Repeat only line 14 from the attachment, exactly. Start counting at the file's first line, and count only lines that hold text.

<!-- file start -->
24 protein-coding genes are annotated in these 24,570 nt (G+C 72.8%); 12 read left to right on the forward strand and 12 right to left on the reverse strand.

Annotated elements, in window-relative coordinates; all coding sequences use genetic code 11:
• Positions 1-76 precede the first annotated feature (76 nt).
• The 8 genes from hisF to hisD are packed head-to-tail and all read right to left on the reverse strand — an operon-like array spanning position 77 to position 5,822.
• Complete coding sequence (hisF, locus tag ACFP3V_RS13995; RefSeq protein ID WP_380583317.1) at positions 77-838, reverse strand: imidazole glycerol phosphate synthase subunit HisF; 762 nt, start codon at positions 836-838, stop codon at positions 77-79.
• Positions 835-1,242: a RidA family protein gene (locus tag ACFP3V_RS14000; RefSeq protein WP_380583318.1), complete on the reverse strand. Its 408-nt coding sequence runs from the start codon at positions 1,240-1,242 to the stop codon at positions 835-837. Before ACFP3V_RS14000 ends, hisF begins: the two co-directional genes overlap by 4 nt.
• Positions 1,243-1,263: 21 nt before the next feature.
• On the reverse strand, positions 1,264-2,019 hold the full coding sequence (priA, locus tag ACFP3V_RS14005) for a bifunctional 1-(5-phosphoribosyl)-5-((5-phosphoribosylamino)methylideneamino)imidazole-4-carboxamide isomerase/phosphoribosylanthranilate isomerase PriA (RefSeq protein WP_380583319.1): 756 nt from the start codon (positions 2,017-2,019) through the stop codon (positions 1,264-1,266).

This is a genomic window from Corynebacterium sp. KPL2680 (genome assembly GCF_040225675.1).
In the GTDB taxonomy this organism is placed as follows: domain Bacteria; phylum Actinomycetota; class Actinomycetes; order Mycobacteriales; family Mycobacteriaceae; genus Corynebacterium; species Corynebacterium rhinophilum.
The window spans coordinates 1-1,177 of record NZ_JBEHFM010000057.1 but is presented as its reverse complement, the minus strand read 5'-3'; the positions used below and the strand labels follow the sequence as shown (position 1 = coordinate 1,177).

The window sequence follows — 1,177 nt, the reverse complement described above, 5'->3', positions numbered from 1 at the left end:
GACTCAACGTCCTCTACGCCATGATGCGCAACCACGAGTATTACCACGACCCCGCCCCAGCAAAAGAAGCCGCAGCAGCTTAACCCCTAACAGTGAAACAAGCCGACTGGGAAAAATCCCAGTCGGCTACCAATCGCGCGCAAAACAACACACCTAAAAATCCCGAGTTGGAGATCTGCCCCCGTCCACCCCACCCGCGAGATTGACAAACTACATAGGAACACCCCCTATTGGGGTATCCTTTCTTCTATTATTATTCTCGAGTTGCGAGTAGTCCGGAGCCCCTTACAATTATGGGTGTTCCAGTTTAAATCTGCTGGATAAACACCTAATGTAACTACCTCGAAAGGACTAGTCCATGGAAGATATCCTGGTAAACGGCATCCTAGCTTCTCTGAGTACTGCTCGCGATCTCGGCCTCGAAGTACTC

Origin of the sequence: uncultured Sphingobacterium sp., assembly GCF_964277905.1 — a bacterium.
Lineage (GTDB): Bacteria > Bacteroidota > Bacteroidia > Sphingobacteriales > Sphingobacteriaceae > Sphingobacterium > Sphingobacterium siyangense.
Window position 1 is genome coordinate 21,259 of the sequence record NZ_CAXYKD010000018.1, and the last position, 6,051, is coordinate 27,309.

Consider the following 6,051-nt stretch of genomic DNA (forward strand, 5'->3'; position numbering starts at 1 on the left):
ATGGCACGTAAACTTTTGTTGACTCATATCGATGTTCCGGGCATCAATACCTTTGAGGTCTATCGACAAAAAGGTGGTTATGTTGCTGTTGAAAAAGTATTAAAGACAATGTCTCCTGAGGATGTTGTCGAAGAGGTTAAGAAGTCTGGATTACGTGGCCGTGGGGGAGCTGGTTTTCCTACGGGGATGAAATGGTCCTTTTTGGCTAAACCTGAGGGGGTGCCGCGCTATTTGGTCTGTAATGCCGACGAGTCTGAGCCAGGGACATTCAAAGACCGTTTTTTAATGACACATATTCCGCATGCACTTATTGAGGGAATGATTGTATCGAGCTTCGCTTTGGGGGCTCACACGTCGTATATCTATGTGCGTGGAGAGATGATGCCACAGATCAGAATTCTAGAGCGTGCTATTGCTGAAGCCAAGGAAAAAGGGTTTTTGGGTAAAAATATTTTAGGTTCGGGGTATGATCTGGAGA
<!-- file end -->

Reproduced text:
Origin of the sequence: uncultured Sphingobacterium sp., assembly GCF_964277905.1 — a bacterium.